Bradley Wiggins under Twitter attack after references to 1990s and Paul Kimmage, while Mark Cavendish goes off the deep end in Belgium

Mark Cavendish and Bradley Wiggins have both been in the spotlight after being asked their reactions to Lance Armstrong’s confession in doping to Oprah Winfrey, part one of which is due to be aired on Friday morning in the UK on, of all places, the Discovery Channel. It will also be streamed live.

Wiggins, speaking to Sky News from Team Sky’s training camp in Mallorca, Wiggins said that the team wasn’t too concerned because they were concentrating on the season ahead.

He went on: But you’ve seen the reaction to it the last few months and there’s a lot of angry people about that are taking their frustrations and venting their anger in all different directions.

“But they need that closure in their life because they've been battling for so long for this.

"It will be a great day for a lot of people and quite a sad day for the sport in some ways," he said of Armstrong’s reported confession.

"But I think it has been a sad couple of months for the sport in that sense,” he added. “The 90s are pretty much a write-off now."

While that decade had been blighted by doping with use of EPO widespread in the peloton well before the Festina scandal of 1998, Wiggins’ remarks provoked widespread criticism on Twitter.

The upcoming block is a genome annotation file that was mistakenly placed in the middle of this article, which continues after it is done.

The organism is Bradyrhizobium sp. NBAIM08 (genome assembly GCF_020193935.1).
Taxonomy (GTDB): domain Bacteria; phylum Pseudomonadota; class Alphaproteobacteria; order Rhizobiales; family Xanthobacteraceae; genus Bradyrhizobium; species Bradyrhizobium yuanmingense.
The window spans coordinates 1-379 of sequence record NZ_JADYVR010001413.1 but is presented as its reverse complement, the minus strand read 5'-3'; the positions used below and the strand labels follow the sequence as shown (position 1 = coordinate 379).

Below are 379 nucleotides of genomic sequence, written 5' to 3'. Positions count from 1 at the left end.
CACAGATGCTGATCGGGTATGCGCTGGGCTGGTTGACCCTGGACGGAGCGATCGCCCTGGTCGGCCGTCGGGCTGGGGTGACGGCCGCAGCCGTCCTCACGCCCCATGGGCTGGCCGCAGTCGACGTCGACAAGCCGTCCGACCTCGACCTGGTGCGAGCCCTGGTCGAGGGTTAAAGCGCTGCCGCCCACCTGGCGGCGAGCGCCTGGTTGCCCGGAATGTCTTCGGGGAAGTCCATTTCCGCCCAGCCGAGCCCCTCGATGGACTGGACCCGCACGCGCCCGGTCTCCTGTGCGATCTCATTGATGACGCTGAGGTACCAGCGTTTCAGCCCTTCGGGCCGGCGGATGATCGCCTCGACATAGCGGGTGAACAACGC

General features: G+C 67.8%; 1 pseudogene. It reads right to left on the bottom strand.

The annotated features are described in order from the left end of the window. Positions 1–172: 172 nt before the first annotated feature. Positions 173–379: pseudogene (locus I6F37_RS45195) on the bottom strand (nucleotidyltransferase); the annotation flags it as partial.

Several users pointed out that the first of Armstrong’s seven Tour de France wins that he has now been stripped of only happened in the final year of the decade.

Wiggins himself has been elevated to third in the 2009 Tour de France after Armstrong was stripped of all results dating back to August 1998.

Twitter users also focused on comments that Wiggins made about Paul Kimmage, although his remarks about the Irish former pro cyclist turned journalist are not in an edited version of the interview posted to the Sky News website.

However, that segment was included in audio of the interview included in Irish radio station Newstalk.ie’s Off The Ball show.

Earlier this month, in an interview published in German on newspaper Frankurter Allgemeine's website, FAZ.net, Kimmage said: "I don't know anyone who could say that the last Tour de France was totally convincing. If you apply the same standards to Bradley Wiggins as to Lance Armstrong, there are alarming similarties."

He went on: "Look how their teams are dominant. There are four, five riders who ride very strongly for three weeks without a bad day. The question is, is that logical?'

Referring to that interview, Wiggins said yesterday: “We saw last week with Paul Kimmage with me and the team, he’s just eaten up with it, and I think to people like that it’s just going to mean a hell of a lot. What they do with their lives after he does admit it is anyone’s guess."

After playing the interview, the Irish radio show’s presenters criticised Wiggins for having singled out Kimmage and, in their words – not his, as has been said – describing him as “bitter.” They also said that given his status in the sport, Wiggins should be much more forthright about his views of Armstrong and should be hailing a great day for the sport.

“What it has to do with Paul Kimmage and how bitter Paul Kimmage is, is an eye-opener for me,” said one.